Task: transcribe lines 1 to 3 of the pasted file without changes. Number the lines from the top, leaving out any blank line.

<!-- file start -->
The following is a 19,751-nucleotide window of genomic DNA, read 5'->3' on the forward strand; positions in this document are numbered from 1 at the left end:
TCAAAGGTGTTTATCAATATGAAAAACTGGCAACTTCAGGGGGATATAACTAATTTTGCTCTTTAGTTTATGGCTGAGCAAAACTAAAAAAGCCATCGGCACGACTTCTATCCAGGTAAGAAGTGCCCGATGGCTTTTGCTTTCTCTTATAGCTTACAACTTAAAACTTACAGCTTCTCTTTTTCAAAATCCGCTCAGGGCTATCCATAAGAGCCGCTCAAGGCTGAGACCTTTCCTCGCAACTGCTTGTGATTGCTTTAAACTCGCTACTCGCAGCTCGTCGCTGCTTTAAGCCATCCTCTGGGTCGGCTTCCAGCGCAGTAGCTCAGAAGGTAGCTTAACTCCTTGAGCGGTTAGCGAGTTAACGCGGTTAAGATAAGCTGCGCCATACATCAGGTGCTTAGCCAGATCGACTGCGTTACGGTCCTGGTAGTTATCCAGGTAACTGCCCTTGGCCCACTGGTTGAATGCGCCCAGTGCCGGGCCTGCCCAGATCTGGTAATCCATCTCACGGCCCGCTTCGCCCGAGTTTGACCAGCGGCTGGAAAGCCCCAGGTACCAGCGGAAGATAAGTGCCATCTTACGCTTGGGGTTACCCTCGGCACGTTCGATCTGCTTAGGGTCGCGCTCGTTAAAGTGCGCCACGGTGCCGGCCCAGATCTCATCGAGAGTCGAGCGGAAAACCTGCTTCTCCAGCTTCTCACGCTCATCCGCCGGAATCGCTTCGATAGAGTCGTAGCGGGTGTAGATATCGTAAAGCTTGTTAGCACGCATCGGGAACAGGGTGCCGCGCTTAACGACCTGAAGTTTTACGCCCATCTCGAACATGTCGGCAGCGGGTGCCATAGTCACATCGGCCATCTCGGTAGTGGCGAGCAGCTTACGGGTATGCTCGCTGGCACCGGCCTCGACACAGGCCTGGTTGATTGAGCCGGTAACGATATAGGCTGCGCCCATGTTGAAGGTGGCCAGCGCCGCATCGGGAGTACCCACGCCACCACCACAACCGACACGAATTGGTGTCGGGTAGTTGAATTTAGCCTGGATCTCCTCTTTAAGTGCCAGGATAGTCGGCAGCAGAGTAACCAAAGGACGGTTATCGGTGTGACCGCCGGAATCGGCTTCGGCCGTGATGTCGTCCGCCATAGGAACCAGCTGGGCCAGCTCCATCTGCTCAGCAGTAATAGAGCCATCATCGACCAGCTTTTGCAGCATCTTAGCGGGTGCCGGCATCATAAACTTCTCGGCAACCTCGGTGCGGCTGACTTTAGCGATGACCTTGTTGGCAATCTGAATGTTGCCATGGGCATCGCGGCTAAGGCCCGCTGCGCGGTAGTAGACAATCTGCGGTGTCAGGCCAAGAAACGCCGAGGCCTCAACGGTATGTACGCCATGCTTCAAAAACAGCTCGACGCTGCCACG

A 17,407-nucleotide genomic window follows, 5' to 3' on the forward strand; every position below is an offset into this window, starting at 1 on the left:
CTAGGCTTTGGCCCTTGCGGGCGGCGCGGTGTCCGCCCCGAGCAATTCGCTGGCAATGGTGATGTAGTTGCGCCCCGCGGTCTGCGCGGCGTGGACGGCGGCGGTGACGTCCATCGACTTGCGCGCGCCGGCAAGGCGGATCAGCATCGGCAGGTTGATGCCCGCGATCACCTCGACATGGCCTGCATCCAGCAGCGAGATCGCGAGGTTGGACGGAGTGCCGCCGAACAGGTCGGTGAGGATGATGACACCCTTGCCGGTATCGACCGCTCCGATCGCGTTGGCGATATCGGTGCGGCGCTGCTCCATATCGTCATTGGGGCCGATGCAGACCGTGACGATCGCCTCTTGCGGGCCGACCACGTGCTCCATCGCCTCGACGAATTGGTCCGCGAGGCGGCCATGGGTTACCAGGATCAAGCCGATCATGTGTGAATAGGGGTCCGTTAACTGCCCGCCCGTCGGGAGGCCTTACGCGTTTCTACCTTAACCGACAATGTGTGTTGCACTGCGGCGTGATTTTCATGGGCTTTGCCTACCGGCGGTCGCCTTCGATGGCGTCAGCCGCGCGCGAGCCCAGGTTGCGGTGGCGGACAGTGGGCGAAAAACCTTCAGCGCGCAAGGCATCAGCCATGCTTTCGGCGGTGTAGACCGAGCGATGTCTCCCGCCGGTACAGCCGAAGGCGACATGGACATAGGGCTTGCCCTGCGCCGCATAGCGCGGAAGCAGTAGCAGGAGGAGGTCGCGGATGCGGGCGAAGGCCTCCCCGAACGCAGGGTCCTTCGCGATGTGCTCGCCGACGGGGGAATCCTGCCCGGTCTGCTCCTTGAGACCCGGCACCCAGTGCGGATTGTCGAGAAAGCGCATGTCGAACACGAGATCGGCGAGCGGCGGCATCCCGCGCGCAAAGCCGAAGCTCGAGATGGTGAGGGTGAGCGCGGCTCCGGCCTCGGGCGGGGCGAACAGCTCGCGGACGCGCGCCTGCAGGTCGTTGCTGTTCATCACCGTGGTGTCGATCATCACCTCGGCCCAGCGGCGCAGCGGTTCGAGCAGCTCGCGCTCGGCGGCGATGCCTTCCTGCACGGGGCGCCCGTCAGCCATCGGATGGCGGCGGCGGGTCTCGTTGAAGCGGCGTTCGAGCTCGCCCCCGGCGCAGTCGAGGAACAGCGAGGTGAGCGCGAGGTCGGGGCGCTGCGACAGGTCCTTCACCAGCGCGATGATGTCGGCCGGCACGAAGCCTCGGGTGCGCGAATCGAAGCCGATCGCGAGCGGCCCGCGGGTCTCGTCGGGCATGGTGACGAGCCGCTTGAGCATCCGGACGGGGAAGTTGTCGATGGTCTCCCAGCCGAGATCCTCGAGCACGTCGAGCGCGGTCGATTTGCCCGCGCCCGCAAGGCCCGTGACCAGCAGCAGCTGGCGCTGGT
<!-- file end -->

The following is a 19,751-nucleotide window of genomic DNA, read 5'->3' on the forward strand; positions in this document are numbered from 1 at the left end:
TCAAAGGTGTTTATCAATATGAAAAACTGGCAACTTCAGGGGGATATAACTAATTTTGCTCTTTAGTTTATGGCTGAGCAAAACTAAAAAAGCCATCGGCACGACTTCTATCCAGGTAAGAAGTGCCCGATGGCTTTTGCTTTCTCTTATAGCTTACAACTTAAAACTTACAGCTTCTCTTTTTCAAAATCCGCTCAGGGCTATCCATAAGAGCCGCTCAAGGCTGAGACCTTTCCTCGCAACTGCTTGTGATTGCTTTAAACTCGCTACTCGCAGCTCGTCGCTGCTTTAAGCCATCCTCTGGGTCGGCTTCCAGCGCAGTAGCTCAGAAGGTAGCTTAACTCCTTGAGCGGTTAGCGAGTTAACGCGGTTAAGATAAGCTGCGCCATACATCAGGTGCTTAGCCAGATCGACTGCGTTACGGTCCTGGTAGTTATCCAGGTAACTGCCCTTGGCCCACTGGTTGAATGCGCCCAGTGCCGGGCCTGCCCAGATCTGGTAATCCATCTCACGGCCCGCTTCGCCCGAGTTTGACCAGCGGCTGGAAAGCCCCAGGTACCAGCGGAAGATAAGTGCCATCTTACGCTTGGGGTTACCCTCGGCACGTTCGATCTGCTTAGGGTCGCGCTCGTTAAAGTGCGCCACGGTGCCGGCCCAGATCTCATCGAGAGTCGAGCGGAAAACCTGCTTCTCCAGCTTCTCACGCTCATCCGCCGGAATCGCTTCGATAGAGTCGTAGCGGGTGTAGATATCGTAAAGCTTGTTAGCACGCATCGGGAACAGGGTGCCGCGCTTAACGACCTGAAGTTTTACGCCCATCTCGAACATGTCGGCAGCGGGTGCCATAGTCACATCGGCCATCTCGGTAGTGGCGAGCAGCTTACGGGTATGCTCGCTGGCACCGGCCTCGACACAGGCCTGGTTGATTGAGCCGGTAACGATATAGGCTGCGCCCATGTTGAAGGTGGCCAGCGCCGCATCGGGAGTACCCACGCCACCACCACAACCGACACGAATTGGTGTCGGGTAGTTGAATTTAGCCTGGATCTCCTCTTTAAGTGCCAGGATAGTCGGCAGCAGAGTAACCAAAGGACGGTTATCGGTGTGACCGCCGGAATCGGCTTCGGCCGTGATGTCGTCCGCCATAGGAACCAGCTGGGCCAGCTCCATCTGCTCAGCAGTAATAGAGCCATCATCGACCAGCTTTTGCAGCATCTTAGCGGGTGCCGGCATCATAAACTTCTCGGCAACCTCGGTGCGGCTGACTTTAGCGATGACCTTGTTGGCAATCTGAATGTTGCCATGGGCATCGCGGCTAAGGCCCGCTGCGCGGTAGTAGACAATCTGCGGTGTCAGGCCAAGAAACGCCGAGGCCTCAACGGTATGTACGCCATGCTTCAAAAACAGCTCGACGCTGCCACG

A 17,407-nucleotide genomic window follows, 5' to 3' on the forward strand; every position below is an offset into this window, starting at 1 on the left: